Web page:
Prenatal Pollution Exposure Linked To Reduced Heart Stress Response In Infants. (Photo Credit: File Photo)
Exposure of mothers to particulate air pollution during pregnancy is linked to reduced heart response to stress in their six-month-old infants, according to a study which may lead to better prenatal care guidelines. The study, published in the journal Environmental Health Perspectives, found that particulate air pollution exposure before birth may affect heart rate variability in six-month-old infants.
The researchers, including those from The Icahn School of Medicine at Mount Sinai in the US, studied 237 mothers and their infants, and used satellite data and air pollution monitors to determine the level of particulate air pollution the mothers were exposed to during pregnancy.
They said that heart rate variability to stressful experiences was essential for maintaining proper functioning of the cardiovascular, respiratory, and digestive systems, and was also central to emotional well-being, and resilience to stress.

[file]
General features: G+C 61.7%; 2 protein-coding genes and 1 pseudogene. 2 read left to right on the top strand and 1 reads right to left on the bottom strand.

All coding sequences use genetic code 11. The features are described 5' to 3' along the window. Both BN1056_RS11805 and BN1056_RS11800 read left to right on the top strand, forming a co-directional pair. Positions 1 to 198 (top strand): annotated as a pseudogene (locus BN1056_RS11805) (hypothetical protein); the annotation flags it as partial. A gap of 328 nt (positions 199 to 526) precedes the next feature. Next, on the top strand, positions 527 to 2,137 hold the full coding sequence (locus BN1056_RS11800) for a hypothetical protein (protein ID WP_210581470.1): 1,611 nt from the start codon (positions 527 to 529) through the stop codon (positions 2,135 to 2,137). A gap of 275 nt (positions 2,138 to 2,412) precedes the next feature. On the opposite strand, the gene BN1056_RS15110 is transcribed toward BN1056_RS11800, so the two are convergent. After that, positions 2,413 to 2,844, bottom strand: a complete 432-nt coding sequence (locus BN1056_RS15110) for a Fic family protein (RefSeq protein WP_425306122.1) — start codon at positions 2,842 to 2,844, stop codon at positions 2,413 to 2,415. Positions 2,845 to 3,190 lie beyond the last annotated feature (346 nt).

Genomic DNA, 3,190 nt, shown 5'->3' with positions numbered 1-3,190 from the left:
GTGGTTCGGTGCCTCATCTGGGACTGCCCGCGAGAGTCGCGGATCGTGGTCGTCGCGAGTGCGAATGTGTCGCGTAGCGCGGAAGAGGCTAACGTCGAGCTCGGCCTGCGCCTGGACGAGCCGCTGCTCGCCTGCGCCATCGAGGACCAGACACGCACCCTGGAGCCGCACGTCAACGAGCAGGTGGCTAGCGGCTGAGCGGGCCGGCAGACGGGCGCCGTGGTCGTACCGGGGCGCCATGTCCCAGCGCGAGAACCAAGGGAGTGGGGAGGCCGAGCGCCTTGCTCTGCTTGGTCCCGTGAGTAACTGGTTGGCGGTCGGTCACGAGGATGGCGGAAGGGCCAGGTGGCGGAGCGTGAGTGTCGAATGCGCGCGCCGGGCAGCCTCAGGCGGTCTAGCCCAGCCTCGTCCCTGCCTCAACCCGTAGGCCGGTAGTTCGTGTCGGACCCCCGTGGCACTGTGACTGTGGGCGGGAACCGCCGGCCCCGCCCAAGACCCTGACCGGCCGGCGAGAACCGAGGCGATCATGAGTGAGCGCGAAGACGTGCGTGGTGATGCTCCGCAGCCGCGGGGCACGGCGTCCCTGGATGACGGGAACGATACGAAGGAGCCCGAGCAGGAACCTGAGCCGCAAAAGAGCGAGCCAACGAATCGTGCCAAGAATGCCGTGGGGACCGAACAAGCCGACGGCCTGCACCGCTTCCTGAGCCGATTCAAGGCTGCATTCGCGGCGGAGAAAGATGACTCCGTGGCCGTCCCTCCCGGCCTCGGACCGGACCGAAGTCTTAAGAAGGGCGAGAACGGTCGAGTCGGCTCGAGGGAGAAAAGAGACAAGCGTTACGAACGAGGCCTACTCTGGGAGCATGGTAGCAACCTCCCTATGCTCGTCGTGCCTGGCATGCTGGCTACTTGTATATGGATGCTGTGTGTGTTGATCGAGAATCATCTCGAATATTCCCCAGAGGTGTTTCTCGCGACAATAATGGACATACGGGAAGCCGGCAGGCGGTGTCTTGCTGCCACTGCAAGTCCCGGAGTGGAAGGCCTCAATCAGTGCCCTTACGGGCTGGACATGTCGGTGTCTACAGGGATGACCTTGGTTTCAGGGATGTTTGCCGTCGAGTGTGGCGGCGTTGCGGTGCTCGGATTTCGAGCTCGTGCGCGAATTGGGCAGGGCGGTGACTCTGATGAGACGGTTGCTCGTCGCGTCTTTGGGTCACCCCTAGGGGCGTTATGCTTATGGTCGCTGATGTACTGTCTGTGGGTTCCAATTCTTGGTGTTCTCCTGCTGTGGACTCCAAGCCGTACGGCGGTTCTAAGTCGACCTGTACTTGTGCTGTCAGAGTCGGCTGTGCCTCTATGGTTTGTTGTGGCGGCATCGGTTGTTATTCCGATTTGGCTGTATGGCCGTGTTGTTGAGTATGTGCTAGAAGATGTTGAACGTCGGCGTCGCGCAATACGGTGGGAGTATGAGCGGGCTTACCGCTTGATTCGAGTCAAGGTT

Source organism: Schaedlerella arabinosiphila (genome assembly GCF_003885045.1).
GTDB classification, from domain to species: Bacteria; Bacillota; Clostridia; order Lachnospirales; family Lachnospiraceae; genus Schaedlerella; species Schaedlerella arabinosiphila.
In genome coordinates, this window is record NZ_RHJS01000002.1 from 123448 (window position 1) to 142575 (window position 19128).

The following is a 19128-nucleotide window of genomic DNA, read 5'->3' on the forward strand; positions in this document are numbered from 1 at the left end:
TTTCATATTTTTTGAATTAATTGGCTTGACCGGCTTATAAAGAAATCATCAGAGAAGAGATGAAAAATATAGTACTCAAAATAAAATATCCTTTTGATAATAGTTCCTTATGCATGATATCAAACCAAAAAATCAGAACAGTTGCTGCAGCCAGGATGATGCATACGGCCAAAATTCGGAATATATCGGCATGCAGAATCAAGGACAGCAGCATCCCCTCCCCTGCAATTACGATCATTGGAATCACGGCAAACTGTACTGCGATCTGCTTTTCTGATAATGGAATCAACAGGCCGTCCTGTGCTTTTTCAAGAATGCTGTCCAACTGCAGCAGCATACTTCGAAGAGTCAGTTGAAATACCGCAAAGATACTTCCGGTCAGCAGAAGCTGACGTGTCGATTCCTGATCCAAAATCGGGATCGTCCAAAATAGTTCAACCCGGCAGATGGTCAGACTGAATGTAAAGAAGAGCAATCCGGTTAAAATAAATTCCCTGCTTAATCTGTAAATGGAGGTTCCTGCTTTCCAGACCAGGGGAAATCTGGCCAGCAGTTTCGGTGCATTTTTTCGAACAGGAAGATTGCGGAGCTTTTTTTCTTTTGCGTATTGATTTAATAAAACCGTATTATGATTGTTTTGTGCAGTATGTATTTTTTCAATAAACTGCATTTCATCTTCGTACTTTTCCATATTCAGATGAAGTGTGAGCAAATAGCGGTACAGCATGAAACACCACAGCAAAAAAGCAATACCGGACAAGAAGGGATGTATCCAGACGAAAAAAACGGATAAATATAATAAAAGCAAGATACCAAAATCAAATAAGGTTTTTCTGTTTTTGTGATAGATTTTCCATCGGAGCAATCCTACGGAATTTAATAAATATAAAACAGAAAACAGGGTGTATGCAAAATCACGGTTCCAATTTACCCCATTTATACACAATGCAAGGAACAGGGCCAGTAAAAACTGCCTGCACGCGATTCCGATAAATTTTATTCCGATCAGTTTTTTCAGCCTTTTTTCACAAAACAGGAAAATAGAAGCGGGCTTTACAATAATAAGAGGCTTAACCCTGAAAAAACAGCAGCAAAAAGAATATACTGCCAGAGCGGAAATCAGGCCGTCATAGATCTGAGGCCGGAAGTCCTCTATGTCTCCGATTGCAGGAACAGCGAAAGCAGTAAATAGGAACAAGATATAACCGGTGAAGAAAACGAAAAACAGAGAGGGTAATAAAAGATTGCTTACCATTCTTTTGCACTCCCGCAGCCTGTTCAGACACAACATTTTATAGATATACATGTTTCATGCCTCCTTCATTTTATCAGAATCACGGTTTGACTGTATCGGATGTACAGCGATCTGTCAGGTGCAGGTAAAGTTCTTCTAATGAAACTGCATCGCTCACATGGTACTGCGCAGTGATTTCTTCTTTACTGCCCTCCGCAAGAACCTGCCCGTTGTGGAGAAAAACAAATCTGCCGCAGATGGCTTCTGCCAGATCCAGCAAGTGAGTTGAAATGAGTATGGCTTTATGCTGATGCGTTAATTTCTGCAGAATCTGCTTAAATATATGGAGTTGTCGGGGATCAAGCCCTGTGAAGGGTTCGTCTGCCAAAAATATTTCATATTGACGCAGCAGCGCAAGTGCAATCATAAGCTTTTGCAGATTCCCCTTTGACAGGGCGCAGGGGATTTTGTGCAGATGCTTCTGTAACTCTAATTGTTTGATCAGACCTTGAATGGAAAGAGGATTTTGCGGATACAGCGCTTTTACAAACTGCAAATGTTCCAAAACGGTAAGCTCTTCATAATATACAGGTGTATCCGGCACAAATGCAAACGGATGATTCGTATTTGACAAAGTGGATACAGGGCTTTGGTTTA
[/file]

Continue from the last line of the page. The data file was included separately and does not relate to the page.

Decreased heart rate variability, the study noted, is a risk factor for mental and physical health problems in later life. The researchers said that air pollution's negative effect on heart rate variability was previously found to cause heart disease, asthma, allergies, and mood or behavioral disorders in older children, adolescents, and adults.
In the current study, they found that with higher levels of the mother's exposure to air pollution during pregnancy, there was less variability in the heart rate of infants in response to stress at six months of age.
"These findings, in combination with increasing worldwide exposure to particulate air pollution, highlight the importance of examining early-life exposure to air pollution in relation to negative medical, developmental, and psychological outcomes," said study senior author Rosalind Wright from Mount Sinai Hospital.
The researchers said that identifying exposures to pollutants that disrupt key processes such as heart rate response may lead to prevention strategies early in life when they can have the greatest impact.
"Specifically, these findings support individual-level and policy-level action to reduce exposure to particulate air pollution exposure during pregnancy," said the study's first author Whitney Cowell of The Icahn School of Medicine at Mount Sinai.